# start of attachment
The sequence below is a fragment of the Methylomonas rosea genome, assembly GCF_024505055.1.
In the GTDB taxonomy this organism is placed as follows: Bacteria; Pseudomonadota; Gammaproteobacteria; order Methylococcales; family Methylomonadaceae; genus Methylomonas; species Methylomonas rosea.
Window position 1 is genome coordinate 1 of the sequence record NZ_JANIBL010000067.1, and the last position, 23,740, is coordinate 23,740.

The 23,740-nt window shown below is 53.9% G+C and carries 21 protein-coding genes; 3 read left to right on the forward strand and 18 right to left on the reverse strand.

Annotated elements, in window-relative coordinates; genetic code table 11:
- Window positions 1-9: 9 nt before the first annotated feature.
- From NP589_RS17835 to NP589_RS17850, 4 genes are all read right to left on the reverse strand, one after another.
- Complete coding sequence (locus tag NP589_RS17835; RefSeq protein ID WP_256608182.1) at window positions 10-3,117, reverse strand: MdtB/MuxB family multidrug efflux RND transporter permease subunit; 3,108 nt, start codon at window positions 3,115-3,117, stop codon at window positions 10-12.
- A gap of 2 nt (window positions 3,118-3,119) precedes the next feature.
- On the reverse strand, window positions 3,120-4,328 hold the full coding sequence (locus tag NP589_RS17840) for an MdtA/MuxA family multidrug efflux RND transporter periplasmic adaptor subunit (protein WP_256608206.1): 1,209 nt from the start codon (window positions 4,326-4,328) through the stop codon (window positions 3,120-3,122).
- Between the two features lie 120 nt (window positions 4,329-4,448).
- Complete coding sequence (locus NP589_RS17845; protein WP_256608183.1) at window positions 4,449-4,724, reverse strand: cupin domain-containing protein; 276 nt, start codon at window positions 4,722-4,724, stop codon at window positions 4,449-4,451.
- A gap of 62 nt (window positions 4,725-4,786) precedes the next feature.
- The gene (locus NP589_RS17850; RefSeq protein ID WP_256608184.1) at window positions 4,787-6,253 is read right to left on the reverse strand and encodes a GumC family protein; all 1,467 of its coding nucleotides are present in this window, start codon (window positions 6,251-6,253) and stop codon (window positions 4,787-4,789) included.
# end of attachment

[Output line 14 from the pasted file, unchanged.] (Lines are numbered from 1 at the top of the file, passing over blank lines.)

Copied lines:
- The gene (locus NP589_RS17850; RefSeq protein ID WP_256608184.1) at window positions 4,787-6,253 is read right to left on the reverse strand and encodes a GumC family protein; all 1,467 of its coding nucleotides are present in this window, start codon (window positions 6,251-6,253) and stop codon (window positions 4,787-4,789) included.